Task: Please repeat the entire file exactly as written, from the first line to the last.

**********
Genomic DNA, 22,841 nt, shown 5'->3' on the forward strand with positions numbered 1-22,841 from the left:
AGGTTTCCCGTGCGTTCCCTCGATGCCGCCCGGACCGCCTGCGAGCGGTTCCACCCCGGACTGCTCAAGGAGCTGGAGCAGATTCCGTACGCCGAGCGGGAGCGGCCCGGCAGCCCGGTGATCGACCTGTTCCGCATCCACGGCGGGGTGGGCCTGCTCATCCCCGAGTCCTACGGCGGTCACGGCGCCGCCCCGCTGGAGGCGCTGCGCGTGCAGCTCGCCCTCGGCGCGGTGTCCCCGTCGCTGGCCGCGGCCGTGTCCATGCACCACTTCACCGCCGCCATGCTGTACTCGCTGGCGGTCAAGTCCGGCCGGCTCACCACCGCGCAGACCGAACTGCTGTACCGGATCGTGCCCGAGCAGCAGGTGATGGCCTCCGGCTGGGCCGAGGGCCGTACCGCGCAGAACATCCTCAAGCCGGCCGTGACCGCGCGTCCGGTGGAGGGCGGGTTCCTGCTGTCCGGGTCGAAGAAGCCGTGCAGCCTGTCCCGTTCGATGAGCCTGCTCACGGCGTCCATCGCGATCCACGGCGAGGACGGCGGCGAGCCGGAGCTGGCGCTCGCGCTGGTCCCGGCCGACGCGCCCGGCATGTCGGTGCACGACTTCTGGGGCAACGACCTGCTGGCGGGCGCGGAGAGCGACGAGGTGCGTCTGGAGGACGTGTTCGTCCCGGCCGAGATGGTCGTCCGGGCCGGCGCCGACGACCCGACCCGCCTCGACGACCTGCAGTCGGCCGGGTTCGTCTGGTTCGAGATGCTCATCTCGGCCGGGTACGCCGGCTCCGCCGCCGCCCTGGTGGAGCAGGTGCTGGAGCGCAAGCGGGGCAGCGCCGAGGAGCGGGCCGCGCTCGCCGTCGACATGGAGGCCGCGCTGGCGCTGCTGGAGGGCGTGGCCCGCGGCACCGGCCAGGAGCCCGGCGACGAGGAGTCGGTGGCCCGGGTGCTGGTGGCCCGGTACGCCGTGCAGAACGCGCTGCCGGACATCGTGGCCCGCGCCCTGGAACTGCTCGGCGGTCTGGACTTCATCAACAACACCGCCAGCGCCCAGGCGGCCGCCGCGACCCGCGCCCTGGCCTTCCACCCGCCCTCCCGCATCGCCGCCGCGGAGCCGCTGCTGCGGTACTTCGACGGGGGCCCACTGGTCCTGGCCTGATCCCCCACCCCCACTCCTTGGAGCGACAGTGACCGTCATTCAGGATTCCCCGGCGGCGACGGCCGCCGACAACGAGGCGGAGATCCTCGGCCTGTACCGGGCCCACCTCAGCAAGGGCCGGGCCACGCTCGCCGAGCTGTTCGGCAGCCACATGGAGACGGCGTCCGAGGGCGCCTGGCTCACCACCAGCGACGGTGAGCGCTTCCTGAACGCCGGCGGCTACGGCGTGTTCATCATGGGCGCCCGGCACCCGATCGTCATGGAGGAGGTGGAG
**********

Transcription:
Genomic DNA, 22,841 nt, shown 5'->3' on the forward strand with positions numbered 1-22,841 from the left:
AGGTTTCCCGTGCGTTCCCTCGATGCCGCCCGGACCGCCTGCGAGCGGTTCCACCCCGGACTGCTCAAGGAGCTGGAGCAGATTCCGTACGCCGAGCGGGAGCGGCCCGGCAGCCCGGTGATCGACCTGTTCCGCATCCACGGCGGGGTGGGCCTGCTCATCCCCGAGTCCTACGGCGGTCACGGCGCCGCCCCGCTGGAGGCGCTGCGCGTGCAGCTCGCCCTCGGCGCGGTGTCCCCGTCGCTGGCCGCGGCCGTGTCCATGCACCACTTCACCGCCGCCATGCTGTACTCGCTGGCGGTCAAGTCCGGCCGGCTCACCACCGCGCAGACCGAACTGCTGTACCGGATCGTGCCCGAGCAGCAGGTGATGGCCTCCGGCTGGGCCGAGGGCCGTACCGCGCAGAACATCCTCAAGCCGGCCGTGACCGCGCGTCCGGTGGAGGGCGGGTTCCTGCTGTCCGGGTCGAAGAAGCCGTGCAGCCTGTCCCGTTCGATGAGCCTGCTCACGGCGTCCATCGCGATCCACGGCGAGGACGGCGGCGAGCCGGAGCTGGCGCTCGCGCTGGTCCCGGCCGACGCGCCCGGCATGTCGGTGCACGACTTCTGGGGCAACGACCTGCTGGCGGGCGCGGAGAGCGACGAGGTGCGTCTGGAGGACGTGTTCGTCCCGGCCGAGATGGTCGTCCGGGCCGGCGCCGACGACCCGACCCGCCTCGACGACCTGCAGTCGGCCGGGTTCGTCTGGTTCGAGATGCTCATCTCGGCCGGGTACGCCGGCTCCGCCGCCGCCCTGGTGGAGCAGGTGCTGGAGCGCAAGCGGGGCAGCGCCGAGGAGCGGGCCGCGCTCGCCGTCGACATGGAGGCCGCGCTGGCGCTGCTGGAGGGCGTGGCCCGCGGCACCGGCCAGGAGCCCGGCGACGAGGAGTCGGTGGCCCGGGTGCTGGTGGCCCGGTACGCCGTGCAGAACGCGCTGCCGGACATCGTGGCCCGCGCCCTGGAACTGCTCGGCGGTCTGGACTTCATCAACAACACCGCCAGCGCCCAGGCGGCCGCCGCGACCCGCGCCCTGGCCTTCCACCCGCCCTCCCGCATCGCCGCCGCGGAGCCGCTGCTGCGGTACTTCGACGGGGGCCCACTGGTCCTGGCCTGATCCCCCACCCCCACTCCTTGGAGCGACAGTGACCGTCATTCAGGATTCCCCGGCGGCGACGGCCGCCGACAACGAGGCGGAGATCCTCGGCCTGTACCGGGCCCACCTCAGCAAGGGCCGGGCCACGCTCGCCGAGCTGTTCGGCAGCCACATGGAGACGGCGTCCGAGGGCGCCTGGCTCACCACCAGCGACGGTGAGCGCTTCCTGAACGCCGGCGGCTACGGCGTGTTCATCATGGGCGCCCGGCACCCGATCGTCATGGAGGAGGTGGAG